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The Role of Prior Knowledge and Problem Contexts in Students' Explanations of Complex System


The purpose of this dissertation is to study students' competencies in generating scientific explanations within the domain of complex systems, an interdisciplinary area in which students tend to have difficulties. While considering students' developing explanations of how complex systems work, I investigate the role of prior knowledge and how students' explanations systematically vary across seven problem contexts (e.g. the movement of sand dunes, the formation of traffic jams, and diffusion in water).

Using the Knowledge in Pieces epistemological perspective, I build a mini-theory of how students construct explanations about the behavior of complex systems. The mini-theory shows how advanced, "decentralized" explanations evolve from a variety of prior knowledge resources, which depend on specific features of the problem.

A general emphasis on students' competences is exhibited through three strands of analysis: (1) a focus on moment-to-moment shifts in individuals' explanations in the direction of a normative understanding; (2) a comparison of explanations across the seven problem contexts in order to highlight variation in kinds of prior knowledge that are used; and (3) a concentration on the diversity within explanations that can be all considered examples of emergent thinking. First, I document cases of students' shifting explanations as they become less prototypically centralized (a more naïve causality) and then become more prototypically decentralized over short time periods. The analysis illustrates the lines of continuity between these two ways of understanding and how change can occur during the process of students generating a progression of increasingly sophisticated transitional explanations. Second, I find a variety of students' understandings across the problem contexts, expressing both variation in their prior knowledge and how the nature of a specific domain influences reasoning. Certain problem contexts are easier or harder for students, depending on the kinds of prior knowledge resources activated. For example, in the sand dune problem context, where students are able to access a wide range of intuitive resources that are applicable at multiple levels, coming to explain decentralized causality is relatively straight forward. Third, I find that for these students' emergent thinking is not a unified entity. It is diverse in its nature and varies across problem contexts and across the kinds of prior knowledge that students evoke.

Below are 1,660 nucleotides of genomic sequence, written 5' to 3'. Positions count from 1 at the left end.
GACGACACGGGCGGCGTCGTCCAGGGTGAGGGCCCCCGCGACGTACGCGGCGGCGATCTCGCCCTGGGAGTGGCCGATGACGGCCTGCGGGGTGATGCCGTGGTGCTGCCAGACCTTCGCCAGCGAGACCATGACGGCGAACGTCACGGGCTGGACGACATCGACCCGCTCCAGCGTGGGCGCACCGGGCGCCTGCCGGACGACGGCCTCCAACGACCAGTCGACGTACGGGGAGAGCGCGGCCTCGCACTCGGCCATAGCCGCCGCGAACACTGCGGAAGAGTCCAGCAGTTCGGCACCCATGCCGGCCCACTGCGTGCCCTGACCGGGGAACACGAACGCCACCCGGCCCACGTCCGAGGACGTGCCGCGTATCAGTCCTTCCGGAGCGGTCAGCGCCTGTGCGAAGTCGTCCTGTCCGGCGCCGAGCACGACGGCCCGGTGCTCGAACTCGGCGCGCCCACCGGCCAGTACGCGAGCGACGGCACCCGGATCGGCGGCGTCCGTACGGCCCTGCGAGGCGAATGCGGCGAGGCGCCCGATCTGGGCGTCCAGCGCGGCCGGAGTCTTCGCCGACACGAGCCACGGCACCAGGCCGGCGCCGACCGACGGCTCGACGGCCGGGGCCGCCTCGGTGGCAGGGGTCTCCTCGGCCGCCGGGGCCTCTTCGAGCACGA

This dissertation illustrates the importance of students' prior knowledge resources in their understanding and developing explanations for how complex systems work. Combined, these results suggest that the fundamental diversity in explanations needs to be respected. Instruction should emphasize the generative process of explaining based on students' prior knowledge rather than any a priori taxonomy of forms of explanations to be learned.

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